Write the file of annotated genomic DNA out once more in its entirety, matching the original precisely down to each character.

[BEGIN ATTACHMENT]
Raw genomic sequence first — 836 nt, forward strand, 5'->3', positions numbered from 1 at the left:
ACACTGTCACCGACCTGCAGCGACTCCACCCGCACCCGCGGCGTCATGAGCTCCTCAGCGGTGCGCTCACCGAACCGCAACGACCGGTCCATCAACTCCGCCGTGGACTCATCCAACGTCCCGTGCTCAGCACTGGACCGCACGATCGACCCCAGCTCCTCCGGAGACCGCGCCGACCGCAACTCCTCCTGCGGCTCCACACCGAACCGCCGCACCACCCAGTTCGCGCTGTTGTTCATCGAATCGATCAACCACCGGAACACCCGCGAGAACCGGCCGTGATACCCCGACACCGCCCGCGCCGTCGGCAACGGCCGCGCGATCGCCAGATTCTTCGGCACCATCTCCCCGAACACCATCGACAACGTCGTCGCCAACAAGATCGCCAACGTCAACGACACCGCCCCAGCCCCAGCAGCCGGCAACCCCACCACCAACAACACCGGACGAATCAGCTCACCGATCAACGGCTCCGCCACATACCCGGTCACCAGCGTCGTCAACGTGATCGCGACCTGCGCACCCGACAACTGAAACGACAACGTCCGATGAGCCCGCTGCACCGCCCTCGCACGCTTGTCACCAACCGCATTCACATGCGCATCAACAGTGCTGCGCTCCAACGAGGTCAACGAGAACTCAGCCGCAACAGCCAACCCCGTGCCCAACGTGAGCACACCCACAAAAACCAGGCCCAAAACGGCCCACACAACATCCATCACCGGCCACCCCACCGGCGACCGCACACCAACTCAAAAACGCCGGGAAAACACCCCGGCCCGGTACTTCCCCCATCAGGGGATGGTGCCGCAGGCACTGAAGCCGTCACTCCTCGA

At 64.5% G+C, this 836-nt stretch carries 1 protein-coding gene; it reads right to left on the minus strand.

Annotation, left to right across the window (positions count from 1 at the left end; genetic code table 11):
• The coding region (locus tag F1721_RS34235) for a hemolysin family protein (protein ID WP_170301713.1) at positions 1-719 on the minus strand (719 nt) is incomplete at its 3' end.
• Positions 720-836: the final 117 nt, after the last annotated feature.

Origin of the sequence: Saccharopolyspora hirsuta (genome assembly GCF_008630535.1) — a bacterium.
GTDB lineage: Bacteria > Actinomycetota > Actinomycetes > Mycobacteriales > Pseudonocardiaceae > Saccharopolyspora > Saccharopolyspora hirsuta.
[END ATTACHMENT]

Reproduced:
Raw genomic sequence first — 836 nt, forward strand, 5'->3', positions numbered from 1 at the left:
ACACTGTCACCGACCTGCAGCGACTCCACCCGCACCCGCGGCGTCATGAGCTCCTCAGCGGTGCGCTCACCGAACCGCAACGACCGGTCCATCAACTCCGCCGTGGACTCATCCAACGTCCCGTGCTCAGCACTGGACCGCACGATCGACCCCAGCTCCTCCGGAGACCGCGCCGACCGCAACTCCTCCTGCGGCTCCACACCGAACCGCCGCACCACCCAGTTCGCGCTGTTGTTCATCGAATCGATCAACCACCGGAACACCCGCGAGAACCGGCCGTGATACCCCGACACCGCCCGCGCCGTCGGCAACGGCCGCGCGATCGCCAGATTCTTCGGCACCATCTCCCCGAACACCATCGACAACGTCGTCGCCAACAAGATCGCCAACGTCAACGACACCGCCCCAGCCCCAGCAGCCGGCAACCCCACCACCAACAACACCGGACGAATCAGCTCACCGATCAACGGCTCCGCCACATACCCGGTCACCAGCGTCGTCAACGTGATCGCGACCTGCGCACCCGACAACTGAAACGACAACGTCCGATGAGCCCGCTGCACCGCCCTCGCACGCTTGTCACCAACCGCATTCACATGCGCATCAACAGTGCTGCGCTCCAACGAGGTCAACGAGAACTCAGCCGCAACAGCCAACCCCGTGCCCAACGTGAGCACACCCACAAAAACCAGGCCCAAAACGGCCCACACAACATCCATCACCGGCCACCCCACCGGCGACCGCACACCAACTCAAAAACGCCGGGAAAACACCCCGGCCCGGTACTTCCCCCATCAGGGGATGGTGCCGCAGGCACTGAAGCCGTCACTCCTCGA

At 64.5% G+C, this 836-nt stretch carries 1 protein-coding gene; it reads right to left on the minus strand.

Annotation, left to right across the window (positions count from 1 at the left end; genetic code table 11):
• The coding region (locus tag F1721_RS34235) for a hemolysin family protein (protein ID WP_170301713.1) at positions 1-719 on the minus strand (719 nt) is incomplete at its 3' end.
• Positions 720-836: the final 117 nt, after the last annotated feature.

Origin of the sequence: Saccharopolyspora hirsuta (genome assembly GCF_008630535.1) — a bacterium.
GTDB lineage: Bacteria > Actinomycetota > Actinomycetes > Mycobacteriales > Pseudonocardiaceae > Saccharopolyspora > Saccharopolyspora hirsuta.